2. Each time a script has to be called we will add a record to the async-actions db table.
  3. We will run a separate nodejs thread
  4. In this thread we will read the async-actions records and execute them one by one.
  5. We will create a bridge for db access for the thread.

We shall call this method whenever we write into the database.

// method called after a record was changed in the database (created, update or deleted) 
export const onRecordChanged = async (db: DatabaseConnection, user: {id: string}, operation: string, objectName: string, id: string, prevRecord: any, record: any) => {

	const triggers = Triggers[db.orgName];
	if (triggers) {
		const trig = triggers.find(x => x.objectname === objectName && x.operations && x.operations.indexOf(operation) >= 0);
		if (trig && trig.methods === "plugin") {
			await createAsyncActionRecord(db, user.id, id, operation, objectName, record, prevRecord, trig);

This is the asyncActionsServer.ts file. It will launch the handler thread and handle the communication.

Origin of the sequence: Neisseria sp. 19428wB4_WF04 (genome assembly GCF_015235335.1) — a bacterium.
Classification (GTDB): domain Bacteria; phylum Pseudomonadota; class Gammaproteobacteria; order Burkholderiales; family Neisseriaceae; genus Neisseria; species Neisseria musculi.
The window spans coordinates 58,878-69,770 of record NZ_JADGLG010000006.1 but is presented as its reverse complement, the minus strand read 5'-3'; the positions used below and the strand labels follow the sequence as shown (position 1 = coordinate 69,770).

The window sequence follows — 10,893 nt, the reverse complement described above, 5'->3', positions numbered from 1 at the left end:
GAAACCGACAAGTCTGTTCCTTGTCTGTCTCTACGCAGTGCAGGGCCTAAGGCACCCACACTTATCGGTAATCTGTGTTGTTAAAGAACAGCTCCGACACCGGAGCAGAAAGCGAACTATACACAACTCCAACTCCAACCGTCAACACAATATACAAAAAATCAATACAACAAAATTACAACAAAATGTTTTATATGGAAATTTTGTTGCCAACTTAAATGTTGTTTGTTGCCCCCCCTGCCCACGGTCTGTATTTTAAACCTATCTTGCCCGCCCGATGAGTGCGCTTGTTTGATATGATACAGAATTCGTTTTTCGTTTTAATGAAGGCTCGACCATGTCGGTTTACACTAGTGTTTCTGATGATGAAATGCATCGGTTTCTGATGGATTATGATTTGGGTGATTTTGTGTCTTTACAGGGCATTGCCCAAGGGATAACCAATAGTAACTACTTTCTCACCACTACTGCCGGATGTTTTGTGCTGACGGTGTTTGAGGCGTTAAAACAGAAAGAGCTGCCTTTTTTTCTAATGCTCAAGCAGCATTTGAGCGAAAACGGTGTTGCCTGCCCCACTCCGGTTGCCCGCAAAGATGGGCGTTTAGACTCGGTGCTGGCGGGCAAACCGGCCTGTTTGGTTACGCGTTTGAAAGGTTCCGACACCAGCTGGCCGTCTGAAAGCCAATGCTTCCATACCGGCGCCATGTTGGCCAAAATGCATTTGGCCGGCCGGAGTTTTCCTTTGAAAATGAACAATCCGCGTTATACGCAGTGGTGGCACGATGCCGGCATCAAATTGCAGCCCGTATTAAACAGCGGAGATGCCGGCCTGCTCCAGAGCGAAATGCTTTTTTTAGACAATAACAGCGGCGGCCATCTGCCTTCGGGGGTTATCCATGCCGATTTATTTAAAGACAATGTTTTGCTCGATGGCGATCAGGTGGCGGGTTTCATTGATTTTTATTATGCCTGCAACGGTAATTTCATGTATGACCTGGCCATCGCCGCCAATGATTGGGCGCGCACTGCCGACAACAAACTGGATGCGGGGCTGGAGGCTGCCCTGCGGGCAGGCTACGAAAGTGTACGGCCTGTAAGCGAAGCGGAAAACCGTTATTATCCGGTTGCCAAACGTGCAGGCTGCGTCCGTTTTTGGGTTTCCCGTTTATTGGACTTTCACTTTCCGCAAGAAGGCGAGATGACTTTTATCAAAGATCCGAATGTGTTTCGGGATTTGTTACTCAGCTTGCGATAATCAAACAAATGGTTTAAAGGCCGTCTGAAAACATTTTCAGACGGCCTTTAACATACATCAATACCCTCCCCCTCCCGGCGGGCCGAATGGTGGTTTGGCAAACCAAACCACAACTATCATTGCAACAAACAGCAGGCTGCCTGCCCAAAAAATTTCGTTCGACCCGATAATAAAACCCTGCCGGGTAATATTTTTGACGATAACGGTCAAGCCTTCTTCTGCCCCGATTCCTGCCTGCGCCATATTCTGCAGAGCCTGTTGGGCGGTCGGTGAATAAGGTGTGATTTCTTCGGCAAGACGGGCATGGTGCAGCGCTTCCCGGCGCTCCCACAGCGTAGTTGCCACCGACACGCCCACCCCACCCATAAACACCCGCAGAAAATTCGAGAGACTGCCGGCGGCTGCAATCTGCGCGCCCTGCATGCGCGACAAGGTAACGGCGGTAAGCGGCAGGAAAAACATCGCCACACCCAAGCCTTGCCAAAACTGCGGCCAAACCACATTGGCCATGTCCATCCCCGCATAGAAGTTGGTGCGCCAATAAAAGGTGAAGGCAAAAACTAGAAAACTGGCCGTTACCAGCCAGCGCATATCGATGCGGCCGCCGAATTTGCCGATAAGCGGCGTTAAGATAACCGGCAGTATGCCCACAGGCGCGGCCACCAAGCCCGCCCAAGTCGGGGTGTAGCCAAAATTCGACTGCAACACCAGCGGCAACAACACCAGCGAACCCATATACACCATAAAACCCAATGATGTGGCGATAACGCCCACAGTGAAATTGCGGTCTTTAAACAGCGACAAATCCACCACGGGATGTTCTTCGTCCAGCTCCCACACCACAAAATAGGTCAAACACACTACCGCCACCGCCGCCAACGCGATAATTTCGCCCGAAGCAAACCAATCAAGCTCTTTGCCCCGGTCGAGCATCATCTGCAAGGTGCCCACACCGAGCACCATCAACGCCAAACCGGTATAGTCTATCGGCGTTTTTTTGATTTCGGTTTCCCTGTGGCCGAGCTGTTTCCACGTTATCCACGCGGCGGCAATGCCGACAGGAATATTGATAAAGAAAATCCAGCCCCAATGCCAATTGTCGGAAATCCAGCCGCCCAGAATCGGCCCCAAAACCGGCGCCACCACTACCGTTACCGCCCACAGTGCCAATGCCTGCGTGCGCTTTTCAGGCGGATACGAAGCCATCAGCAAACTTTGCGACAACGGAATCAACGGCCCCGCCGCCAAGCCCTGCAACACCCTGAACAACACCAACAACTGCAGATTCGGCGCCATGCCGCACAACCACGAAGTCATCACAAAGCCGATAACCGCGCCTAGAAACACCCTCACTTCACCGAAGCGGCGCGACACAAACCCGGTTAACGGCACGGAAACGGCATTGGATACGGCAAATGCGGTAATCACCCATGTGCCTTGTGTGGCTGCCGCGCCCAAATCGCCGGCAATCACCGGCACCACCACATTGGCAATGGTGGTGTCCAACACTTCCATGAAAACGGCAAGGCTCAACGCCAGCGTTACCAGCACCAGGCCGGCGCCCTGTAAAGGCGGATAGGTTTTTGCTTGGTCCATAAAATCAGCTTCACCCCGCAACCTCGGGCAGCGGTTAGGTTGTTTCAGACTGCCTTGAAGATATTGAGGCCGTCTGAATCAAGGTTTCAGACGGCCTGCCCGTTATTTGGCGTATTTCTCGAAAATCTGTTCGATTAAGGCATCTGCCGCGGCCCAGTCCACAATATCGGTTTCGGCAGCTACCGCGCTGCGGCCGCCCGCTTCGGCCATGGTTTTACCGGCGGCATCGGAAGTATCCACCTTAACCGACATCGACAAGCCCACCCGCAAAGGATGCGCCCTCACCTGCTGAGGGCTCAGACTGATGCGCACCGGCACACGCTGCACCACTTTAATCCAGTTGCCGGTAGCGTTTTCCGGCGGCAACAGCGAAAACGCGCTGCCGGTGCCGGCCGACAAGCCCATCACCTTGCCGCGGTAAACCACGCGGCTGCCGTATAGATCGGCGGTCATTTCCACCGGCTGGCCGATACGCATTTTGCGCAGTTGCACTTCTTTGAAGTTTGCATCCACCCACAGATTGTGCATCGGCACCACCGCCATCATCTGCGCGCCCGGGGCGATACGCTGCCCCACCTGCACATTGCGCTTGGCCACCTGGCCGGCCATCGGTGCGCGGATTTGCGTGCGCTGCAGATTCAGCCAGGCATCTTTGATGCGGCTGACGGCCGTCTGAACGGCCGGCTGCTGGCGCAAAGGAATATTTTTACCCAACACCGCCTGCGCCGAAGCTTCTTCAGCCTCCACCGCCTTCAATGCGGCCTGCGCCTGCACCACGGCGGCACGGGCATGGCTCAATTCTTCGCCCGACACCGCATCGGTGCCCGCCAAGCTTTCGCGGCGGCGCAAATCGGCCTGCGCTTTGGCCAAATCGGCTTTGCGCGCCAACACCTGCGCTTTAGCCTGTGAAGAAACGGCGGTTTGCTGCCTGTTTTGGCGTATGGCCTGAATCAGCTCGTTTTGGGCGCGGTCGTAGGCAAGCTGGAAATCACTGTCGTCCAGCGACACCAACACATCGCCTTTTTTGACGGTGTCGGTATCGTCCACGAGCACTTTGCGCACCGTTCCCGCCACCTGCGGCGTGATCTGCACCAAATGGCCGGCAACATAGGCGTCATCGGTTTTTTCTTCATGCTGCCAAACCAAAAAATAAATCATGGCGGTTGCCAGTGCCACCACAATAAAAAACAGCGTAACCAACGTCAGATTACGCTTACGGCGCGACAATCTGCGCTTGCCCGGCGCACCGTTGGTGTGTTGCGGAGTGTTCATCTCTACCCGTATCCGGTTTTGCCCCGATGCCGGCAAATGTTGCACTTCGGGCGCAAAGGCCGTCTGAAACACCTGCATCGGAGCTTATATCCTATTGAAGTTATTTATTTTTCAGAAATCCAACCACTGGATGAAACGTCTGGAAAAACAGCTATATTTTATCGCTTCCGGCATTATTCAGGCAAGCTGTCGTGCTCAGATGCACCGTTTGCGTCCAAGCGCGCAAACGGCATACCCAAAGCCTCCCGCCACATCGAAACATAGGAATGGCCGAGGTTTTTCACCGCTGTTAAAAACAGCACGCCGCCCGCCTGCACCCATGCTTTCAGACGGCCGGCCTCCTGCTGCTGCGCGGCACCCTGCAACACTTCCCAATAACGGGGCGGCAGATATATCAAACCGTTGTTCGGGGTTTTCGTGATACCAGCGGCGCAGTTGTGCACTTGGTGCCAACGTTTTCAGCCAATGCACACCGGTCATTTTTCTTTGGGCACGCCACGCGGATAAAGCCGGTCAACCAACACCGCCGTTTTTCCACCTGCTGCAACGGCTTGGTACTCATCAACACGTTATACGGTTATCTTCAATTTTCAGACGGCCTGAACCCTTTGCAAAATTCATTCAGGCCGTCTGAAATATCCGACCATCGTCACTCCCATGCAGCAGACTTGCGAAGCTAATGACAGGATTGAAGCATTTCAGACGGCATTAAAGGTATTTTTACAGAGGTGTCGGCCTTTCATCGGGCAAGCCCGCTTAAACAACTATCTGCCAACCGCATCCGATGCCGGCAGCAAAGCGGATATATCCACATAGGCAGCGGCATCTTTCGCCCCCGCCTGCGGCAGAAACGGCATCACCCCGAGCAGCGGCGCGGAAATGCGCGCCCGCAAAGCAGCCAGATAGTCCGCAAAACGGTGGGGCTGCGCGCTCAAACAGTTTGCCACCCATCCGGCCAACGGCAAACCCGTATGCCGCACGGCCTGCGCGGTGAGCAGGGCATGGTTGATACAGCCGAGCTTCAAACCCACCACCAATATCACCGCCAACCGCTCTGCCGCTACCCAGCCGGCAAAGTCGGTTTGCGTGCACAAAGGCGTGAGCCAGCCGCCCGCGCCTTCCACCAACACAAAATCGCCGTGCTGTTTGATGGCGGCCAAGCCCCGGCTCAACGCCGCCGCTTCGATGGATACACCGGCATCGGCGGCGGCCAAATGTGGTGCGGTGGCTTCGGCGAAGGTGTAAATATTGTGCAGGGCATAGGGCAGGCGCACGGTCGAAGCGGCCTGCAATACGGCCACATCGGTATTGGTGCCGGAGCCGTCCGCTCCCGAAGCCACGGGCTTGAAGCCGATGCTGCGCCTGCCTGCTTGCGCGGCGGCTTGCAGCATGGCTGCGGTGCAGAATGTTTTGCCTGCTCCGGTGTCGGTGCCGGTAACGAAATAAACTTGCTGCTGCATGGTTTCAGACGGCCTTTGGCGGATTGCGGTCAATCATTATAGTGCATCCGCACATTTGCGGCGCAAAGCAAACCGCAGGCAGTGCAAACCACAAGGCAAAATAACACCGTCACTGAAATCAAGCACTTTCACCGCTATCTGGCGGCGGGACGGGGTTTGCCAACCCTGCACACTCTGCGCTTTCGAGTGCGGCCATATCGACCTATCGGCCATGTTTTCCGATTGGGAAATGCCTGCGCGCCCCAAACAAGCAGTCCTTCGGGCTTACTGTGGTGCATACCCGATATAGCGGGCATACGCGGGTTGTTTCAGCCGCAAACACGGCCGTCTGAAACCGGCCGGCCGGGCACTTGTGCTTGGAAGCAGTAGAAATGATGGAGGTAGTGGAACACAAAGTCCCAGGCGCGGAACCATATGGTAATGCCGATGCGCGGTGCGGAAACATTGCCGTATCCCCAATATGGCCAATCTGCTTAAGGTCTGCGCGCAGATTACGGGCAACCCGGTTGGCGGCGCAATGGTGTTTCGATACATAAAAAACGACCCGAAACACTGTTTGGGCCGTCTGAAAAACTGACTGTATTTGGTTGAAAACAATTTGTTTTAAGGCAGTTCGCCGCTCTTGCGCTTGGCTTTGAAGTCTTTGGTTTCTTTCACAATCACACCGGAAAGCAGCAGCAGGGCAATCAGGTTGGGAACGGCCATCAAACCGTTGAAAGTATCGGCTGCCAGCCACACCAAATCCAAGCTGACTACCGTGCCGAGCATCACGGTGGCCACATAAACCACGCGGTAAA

import { Worker, isMainThread } from "worker_threads";

export interface DataTrigger {
	id: string;
	name: string;
	objectname: string;
	operations: string; // create;update;delete or create only.
	recipient: string; // ; separated @owner, @admin, email, systemuser guid
	methods: string;
	ratelimit: string; // unique field.

export const createAsyncActionRecord = async (db: DatabaseConnection, userid: string, objectid: string, operation: string, objectname: string, record: any, prevRecord: any, dataTrigger: DataTrigger) => {
	const params = {}
	// ... turn arguments into params
	return db.insertRow("inu_asyncaction", params);

const scheduleAsyncActionsMainThread = (orgName: string) => {
	if (isMainThread)
		sendWorkerMessage({ id: "runjobs", orgName: orgName });
	else {